Top-10 reasons a summer wrestling camp is a must to improve

Updated: June 4, 2024

Photo: The Chertow summer wrestling camps are an example of where young wrestlers can pick up skills.

By John Klessinger

“Summer wrestling makes winter champions.”

When I was a kid, I saw this quote from an unknown author on a brochure for the Keystone Wrestling Camp. I am trying to remember my exact age. Some of the wrestlers on my team at Warwick High School were going to the camp run by John Fritz, the NCAA champion and former head wrestling coach at Penn State. My high school coach, Jerry McDonald, was one of the clinicians at the camp. 

The camp was five days long and four nights. We were in the intensive group and ran each morning at 6:30 a.m. One of Coach Fritz’s wrestlers led us on the run through Muhlenberg College. I remembered the above quote as it provided motivation each morning. The camp was only four days. Today, I wouldn’t think the “intensive camp” would necessarily be too challenging. But then, at 14 years old with minimal exposure to adversity, it was tough. Quite honestly, dreadful. 

Through junior high and high school, I attended multiple camps. I can’t say I ever liked them. I didn’t jump for joy when camp began and mostly breathed a sigh of relief when it was over. Compared to most of my peers, I did a good amount of wrestling in the off-season. I attended a lot of tournaments, clinics and open-mat settings.

  There were mats in the basement of an apartment building in our small town of Lititz, Pa. The Clair brothers, Roy and Gene, owned the building and put the mats in the basement. We had access to the mats whenever we wanted. Clair Global is one of the world’s largest sound reinforcement and live touring support companies for some of the biggest names in the music industry.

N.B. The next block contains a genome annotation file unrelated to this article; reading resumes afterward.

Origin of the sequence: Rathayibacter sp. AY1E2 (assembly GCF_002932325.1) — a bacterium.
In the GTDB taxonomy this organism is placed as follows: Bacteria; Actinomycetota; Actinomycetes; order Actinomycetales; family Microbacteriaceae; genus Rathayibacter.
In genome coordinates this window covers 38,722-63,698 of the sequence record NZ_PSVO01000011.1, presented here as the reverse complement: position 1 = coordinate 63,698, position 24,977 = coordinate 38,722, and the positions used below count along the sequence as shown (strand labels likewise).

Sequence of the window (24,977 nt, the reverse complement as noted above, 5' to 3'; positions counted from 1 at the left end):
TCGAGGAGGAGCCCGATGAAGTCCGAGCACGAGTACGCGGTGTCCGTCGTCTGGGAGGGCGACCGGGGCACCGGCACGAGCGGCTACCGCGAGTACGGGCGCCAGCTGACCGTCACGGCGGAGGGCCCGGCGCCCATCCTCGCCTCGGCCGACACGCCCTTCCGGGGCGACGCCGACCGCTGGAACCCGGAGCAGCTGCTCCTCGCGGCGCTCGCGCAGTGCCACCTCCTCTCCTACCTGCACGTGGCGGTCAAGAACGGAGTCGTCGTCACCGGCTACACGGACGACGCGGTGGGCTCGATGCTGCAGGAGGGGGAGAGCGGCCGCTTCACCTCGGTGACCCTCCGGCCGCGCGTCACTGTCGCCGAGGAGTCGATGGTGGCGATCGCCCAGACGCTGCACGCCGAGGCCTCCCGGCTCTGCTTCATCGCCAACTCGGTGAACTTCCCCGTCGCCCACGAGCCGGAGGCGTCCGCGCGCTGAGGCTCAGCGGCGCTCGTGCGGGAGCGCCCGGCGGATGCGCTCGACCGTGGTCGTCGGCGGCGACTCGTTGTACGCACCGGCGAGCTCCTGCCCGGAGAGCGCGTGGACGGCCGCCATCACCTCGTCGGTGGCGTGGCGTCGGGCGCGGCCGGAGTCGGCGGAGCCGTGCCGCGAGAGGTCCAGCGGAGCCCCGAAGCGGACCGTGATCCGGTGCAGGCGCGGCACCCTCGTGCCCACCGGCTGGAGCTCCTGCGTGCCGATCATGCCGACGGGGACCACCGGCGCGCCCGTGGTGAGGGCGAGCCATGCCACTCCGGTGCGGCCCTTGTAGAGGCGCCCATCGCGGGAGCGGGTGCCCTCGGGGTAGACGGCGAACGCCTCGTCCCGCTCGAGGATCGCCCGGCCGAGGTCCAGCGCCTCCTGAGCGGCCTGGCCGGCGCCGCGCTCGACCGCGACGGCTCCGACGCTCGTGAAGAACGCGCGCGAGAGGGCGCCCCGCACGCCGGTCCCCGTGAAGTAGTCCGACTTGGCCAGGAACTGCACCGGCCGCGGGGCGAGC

As I said, I didn’t get excited about camps but had a burning desire to be a “winter champion.” That was the wind that blew my sail. Those winds still blow today while I coach high school wrestling.

Wrestling camps are huge for the development of wrestlers. I am not necessarily talking about the top elite-level wrestlers. They already wrestle a lot. The sport has grown in many respects. Year-round club wrestling has become 365 days a year. That is why we see these kids at a young age knocking off college studs. They are on the mats non-stop. Neither good nor bad. Only a matter of fact. 

However, for most wrestlers, the remaining 97 percent, wrestling camp is an excellent opportunity to improve quickly. I always refer back to the camp brochure quote. I repeat it every spring to kids on my team. “Summer wrestling makes winter champions” is my advertisement on why they need to go to wrestling camp. 

Here are ten reasons I believe a summer wrestling camp is a must for those wanting to become “winter champions.”

1. Summer competition and training — Many wrestlers play multiple sports and are involved in other activities outside wrestling. Wrestling camp is short, but in those few days, there is a lot of wrestling happening. In a four-or-five-day camp, wrestlers will be on a mat for 20 or more hours. At some camps, they will wrestle 15-20 live matches. That is half a wrestling season.